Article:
Finding Common Ground

Is your senior living community missing a key team-building tool?

Working in senior care is both hugely rewarding and immensely difficult. Most of us genuinely care about the residents we serve and find it deeply satisfying to provide them with excellent service. But, workloads are heavy, there are complex emotions to deal with nearly every day, and it is difficult to get everyone on the same team when each department has a unique, important focus. Studies say staff burnout is a significant, perhaps the biggest, challenge in delivering good care and achieving our organizational goals.

Teamwork-300In this industry especially, fostering teamwork, is critical to supporting positive outcomes for all concerned. Residents, employees, and the company, are better off when staff knows how to support each other and cooperate, and everyone is unified behind common goals.

Unfortunately, there is a key driving force receiving minimal attention in most communities: rallying around a uniting mission statement.

Before you groan, consider this old proverb: “Without vision, the people perish.” A clear, strong mission is a management tool to align employees in a desired direction. Unless you teach your company’s principles and intentions, employees have no choice but to act based on their own assumptions. Obviously, everyone will have different perspectives and values. While each person is following their own lead, teamwork is impossible. Lots of energy is put forth, but it is unfocused, and often, causing conflict.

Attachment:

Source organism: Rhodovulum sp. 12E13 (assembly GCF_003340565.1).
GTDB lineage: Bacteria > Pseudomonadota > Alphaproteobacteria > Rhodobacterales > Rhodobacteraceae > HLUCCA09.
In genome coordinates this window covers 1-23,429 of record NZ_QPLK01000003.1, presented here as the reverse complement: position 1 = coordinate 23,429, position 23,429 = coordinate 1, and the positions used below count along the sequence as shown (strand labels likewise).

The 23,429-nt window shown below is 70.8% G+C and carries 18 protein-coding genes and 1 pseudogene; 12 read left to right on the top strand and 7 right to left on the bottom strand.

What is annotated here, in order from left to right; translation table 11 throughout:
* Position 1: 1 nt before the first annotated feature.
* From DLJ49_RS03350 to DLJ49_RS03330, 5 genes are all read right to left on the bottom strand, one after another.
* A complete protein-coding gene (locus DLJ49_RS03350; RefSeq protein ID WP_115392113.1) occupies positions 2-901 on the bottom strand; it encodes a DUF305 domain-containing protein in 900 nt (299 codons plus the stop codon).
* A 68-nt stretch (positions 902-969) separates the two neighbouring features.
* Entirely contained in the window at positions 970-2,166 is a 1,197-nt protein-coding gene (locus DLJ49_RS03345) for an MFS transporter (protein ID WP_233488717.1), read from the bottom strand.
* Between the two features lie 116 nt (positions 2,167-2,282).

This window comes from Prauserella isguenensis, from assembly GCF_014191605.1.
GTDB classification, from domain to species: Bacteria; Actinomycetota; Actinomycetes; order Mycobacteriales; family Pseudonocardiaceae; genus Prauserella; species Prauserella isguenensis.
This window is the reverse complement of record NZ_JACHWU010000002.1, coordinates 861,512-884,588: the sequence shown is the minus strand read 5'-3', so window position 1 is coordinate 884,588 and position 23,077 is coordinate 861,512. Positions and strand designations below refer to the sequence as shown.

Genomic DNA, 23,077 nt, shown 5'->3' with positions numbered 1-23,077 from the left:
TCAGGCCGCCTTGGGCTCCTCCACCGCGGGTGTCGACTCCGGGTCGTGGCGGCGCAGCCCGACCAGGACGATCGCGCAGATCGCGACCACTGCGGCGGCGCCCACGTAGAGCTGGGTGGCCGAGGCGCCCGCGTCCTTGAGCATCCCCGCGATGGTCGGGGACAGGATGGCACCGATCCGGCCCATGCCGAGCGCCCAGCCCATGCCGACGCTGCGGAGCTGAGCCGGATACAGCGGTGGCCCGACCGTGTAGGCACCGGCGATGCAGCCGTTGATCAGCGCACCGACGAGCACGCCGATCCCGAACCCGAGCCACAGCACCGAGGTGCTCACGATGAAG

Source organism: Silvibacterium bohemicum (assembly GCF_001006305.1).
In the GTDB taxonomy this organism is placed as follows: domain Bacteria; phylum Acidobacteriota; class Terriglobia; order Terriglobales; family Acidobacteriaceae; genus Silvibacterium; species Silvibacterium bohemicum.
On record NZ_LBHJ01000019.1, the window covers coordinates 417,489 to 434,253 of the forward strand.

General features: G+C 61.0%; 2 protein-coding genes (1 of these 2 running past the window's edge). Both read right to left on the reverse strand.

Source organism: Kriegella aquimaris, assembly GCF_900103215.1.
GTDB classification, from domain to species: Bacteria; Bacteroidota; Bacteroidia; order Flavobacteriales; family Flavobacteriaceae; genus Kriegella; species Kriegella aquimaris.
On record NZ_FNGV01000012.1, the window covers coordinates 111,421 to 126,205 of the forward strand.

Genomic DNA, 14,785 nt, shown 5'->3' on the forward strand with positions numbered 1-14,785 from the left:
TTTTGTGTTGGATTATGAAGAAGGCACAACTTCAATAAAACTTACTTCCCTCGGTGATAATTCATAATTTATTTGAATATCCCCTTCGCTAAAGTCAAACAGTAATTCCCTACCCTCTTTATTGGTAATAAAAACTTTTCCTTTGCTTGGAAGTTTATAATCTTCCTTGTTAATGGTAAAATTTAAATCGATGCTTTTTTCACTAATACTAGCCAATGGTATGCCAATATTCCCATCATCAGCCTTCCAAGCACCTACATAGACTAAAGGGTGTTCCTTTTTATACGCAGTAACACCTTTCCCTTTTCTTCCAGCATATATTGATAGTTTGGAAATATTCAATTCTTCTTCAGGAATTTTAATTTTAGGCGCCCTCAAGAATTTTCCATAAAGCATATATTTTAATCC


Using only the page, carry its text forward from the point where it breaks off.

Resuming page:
A well-crafted mission statement, used consistently, can help employees internalize company values, drive desired behaviors, and unify staff around a common purpose. Applying mission and values with loving care eases the transition as we improve the performance and reputation of our senior care communities.

The most successful organizations invoke mission statements that speak to a relational commitment—think of marriage vows—that helps employees achieve their personal best under specific standards and guidance: for better or worse, in sickness and health, richer or poorer …

Start-in-Dining-Web-300During Kind Dining® classes, I observe that, given clear, resident-centered boundaries from the company mission, most employees respond with a familial sense of belonging, loyalty, dedication, and determination to succeed for the good of the group. Just like families who rally around the dinner table bond and laugh and share and learn, staff members commit to each other, the organization, and residents, once they embrace shared intentions and values.

What is the mission statement in your community? Does it reflect your organizational principles and aspirations, or is it just meaningless corporate-speak? Is it used to guide and unite all staff, or mostly ignored and forgotten? Make it a priority to create—or recreate—your mission statement and use it to build a healthy, successful community.

For more ways to improve dining in your senior living community, check out this month’s Kind Dining® Connection.

About Cindy Heilman

Cindy is the founder and owner of Kind Dining®, which she began in 2006. She’s traveled across the country and Canada working with and training senior living communities that want to create an exceptional dining experience for their residents and staff. In addition, she certifies select professionals in her Kind Dining® philosophy and provides tools, now in an eLearning format, that make learning stick and help people put insights into action. As a result of her work, clients often share their staff has a new sense of purpose, get along better and keep their focus and energy on what matters most. In fact, she wrote a book, Hospitality for Boomers on how to attract residents and keep good team members. In her free time, she enjoys walking Oregon trails and cheering on her favorite soccer teams, the Portland Thorns and Timbers.

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